“(What If God Was) One Of Us’ – reimagined – a compelling story retold, re-sung, and redone in the words and wise of the fabulous Judith Owen.
A performer whose stylistic range spans rock, pop, classical, jazz, blues, and musical theatre, Owen is also a comedic actress and master storyteller.
Pre lockdown, she had wrapped up a tour of Europe and the U.K. to adoring fans, during which time she joined Richard Thompson as a featured guest (along with a cavalcade of British rock and folk royalty) at his 70th birthday celebration at London’s Royal Albert Hall. She then joined another legend… bassist Derek Smalls (“formerly of the band formerly known as Spinal Tap”), for a series of concerts in the U.S. followed by a handful of intimate shows in Australia with percussionist Pedro Segundo. Judith Owen is co-creator and co-host of the annual “Christmas Without Tears” charity variety show that has featured guests including Steven Merchant, Tim Minchin, Catherine O’Hara, and many others.
Her latest album redisCOVERed (2018) – an album of carefully selected covers – has been met with global praise. On it, she pays loving homage to one of her biggest influences Joni Mitchell, recording a pair of the Laurel Canyon legend’s compositions: ‘Cherokee Louise’ and ‘Ladies Man’ as well as Soundgarden’s ‘Black Hole Sun,’ and Drake’s ‘Hotline Bling’ and more.
Judith Owen’s FFS!
The twice-weekly online show each Sunday and Wednesday began in April 2020 as the worldwide Coronavirus pandemic took hold.
“A thank you to all my FFS! Friends and fans who inspired me to write and perform these songs about what we’re seeing and experiencing right now,” said Owen. A fan video of “Karen” surfaced, highlighting mental anxiety issues due to the pandemic.
????? Review – The Times (UK) “The singer-pianist shuffled the jukebox in a set of daring cover versions in which she revealed unexpected depths…a stunning evening.”
“Sassy and intelligent…Judith Owen is the female Randy Newman.” – Jamie Cullum
“Judith is a master class on how a show should be done” – Jackson Browne
“Judith Owen is one of the great talents of her generation, blessed with an expressive and distinctive voice, a fine talent for writing and a masterful style of accompaniment…unique in a crowded profession.”- Richard Thompson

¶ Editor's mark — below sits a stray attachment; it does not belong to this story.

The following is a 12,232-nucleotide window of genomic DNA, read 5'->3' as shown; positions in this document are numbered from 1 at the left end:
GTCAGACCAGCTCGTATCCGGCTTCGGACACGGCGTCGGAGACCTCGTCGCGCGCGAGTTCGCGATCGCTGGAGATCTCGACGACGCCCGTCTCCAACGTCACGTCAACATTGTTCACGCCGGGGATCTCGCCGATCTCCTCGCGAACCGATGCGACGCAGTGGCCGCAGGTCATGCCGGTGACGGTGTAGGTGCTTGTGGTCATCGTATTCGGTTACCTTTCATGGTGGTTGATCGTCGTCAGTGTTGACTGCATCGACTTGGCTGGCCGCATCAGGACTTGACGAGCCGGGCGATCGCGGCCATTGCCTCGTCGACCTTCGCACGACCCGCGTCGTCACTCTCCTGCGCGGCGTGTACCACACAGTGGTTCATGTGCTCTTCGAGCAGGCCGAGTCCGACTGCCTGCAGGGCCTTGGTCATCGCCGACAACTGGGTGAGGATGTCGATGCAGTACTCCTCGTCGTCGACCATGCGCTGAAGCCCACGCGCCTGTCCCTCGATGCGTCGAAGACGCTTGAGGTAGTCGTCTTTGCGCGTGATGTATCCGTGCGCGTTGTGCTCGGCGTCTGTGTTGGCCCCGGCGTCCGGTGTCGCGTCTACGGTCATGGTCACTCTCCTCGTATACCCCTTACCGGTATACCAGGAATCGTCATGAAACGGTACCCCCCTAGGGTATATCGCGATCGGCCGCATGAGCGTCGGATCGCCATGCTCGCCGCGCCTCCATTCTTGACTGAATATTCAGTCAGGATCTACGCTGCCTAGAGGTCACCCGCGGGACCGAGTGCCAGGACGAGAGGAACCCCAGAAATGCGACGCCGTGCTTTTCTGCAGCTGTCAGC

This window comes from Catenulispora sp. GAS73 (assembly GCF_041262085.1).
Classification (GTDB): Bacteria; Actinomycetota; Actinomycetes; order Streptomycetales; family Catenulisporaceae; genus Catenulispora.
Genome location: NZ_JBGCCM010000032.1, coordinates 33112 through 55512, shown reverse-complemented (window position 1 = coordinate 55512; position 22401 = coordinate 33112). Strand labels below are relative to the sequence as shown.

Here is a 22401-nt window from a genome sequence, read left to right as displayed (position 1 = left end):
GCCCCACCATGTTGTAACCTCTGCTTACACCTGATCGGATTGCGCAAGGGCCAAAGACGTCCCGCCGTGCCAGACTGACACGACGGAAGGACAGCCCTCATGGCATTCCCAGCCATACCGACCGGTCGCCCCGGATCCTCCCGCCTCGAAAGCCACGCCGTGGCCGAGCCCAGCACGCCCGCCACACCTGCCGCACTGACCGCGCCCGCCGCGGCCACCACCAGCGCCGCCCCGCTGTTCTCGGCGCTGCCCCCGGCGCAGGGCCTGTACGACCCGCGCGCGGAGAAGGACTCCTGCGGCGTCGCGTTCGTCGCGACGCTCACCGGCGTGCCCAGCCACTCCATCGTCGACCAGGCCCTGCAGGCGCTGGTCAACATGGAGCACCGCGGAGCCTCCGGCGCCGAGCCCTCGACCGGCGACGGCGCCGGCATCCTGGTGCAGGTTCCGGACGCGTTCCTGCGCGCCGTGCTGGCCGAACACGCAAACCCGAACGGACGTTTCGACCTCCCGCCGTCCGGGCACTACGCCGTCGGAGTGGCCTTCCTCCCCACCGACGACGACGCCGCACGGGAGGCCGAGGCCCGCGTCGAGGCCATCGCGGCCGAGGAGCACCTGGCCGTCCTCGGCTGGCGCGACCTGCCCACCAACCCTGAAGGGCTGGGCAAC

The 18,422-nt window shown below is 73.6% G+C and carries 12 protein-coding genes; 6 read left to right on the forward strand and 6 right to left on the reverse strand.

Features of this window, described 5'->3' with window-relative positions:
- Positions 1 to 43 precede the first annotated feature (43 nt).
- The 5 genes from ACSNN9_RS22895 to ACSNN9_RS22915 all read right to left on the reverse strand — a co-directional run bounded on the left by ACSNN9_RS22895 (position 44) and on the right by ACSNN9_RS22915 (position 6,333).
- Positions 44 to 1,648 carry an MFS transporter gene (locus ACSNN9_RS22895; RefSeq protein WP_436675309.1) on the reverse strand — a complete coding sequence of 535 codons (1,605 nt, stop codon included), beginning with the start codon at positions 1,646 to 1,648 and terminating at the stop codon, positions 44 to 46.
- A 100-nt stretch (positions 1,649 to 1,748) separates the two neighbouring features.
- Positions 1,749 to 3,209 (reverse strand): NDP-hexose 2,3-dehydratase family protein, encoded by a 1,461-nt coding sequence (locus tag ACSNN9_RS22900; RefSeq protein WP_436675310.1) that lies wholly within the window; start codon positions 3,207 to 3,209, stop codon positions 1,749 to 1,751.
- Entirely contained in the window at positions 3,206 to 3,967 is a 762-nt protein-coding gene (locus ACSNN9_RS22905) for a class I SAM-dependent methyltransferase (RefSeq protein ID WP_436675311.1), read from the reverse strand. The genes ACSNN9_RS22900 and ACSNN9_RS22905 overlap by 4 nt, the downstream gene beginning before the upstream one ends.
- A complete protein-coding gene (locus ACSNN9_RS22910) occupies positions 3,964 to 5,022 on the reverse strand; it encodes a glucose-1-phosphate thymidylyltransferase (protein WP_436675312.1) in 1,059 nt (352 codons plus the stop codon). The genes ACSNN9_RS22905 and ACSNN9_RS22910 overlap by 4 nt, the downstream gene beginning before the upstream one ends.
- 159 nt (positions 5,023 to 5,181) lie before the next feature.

Virtuosic Pianist devises incredible dice and mathematical chart system to follow Nature not convention…
Available from 24th March 2021
“Conventional Western music is like a statue; my music is like a tree”. A bold statement perhaps, but one that Edward Chilvers justifies on his forthcoming album, entitled ‘31 Pieces’ and released on 24 March 2021 on Mozart Records. He is different. BBC TV said of him, “Composing music has never sounded quite like this”. The Times added, “Edward Chilvers has revived a tradition used by composers including Wolfgang Amadeus Mozart of creating pieces driven by randomness”. Steinway & Sons has extended an invitation to Edward to perform and talk about his work in a live streamed event from London’s Steinway Hall at 7pm on 16 December 2020.
As Classic FM said, “For Chilvers, this method is the future of music”. Whilst the album, factually, is made up of ‘31 Pieces’, Chilvers sees the work as not something that is or should be broken into segments but rather something that has been conceived and executed as a contiguous whole with elements fading into one another, with silence or inertia never gaining the upper hand. The music on ‘31 Pieces’ will never be performed twice in exactly the same way. The music captured on the 3CD release itself serves as the ‘parent’ version – whilst each of the 3CDs works as a standalone record, together they have a deeper unity.
The foundation of Chilvers’ work is in experimenting with speed radios and mode, its DNA is coded with the infinite variety that reflects that existing within Nature. When he rolls his dice, the unpredictability generated rages within the strictures of the format that he has created. A statue, by contrast, is immutable and a competent pianist will always play a traditionally formed piece in the same predictable and perfect way. A tree can be recognisably an oak, but each one is different due to the impact of myriad variables like wind, or soil type.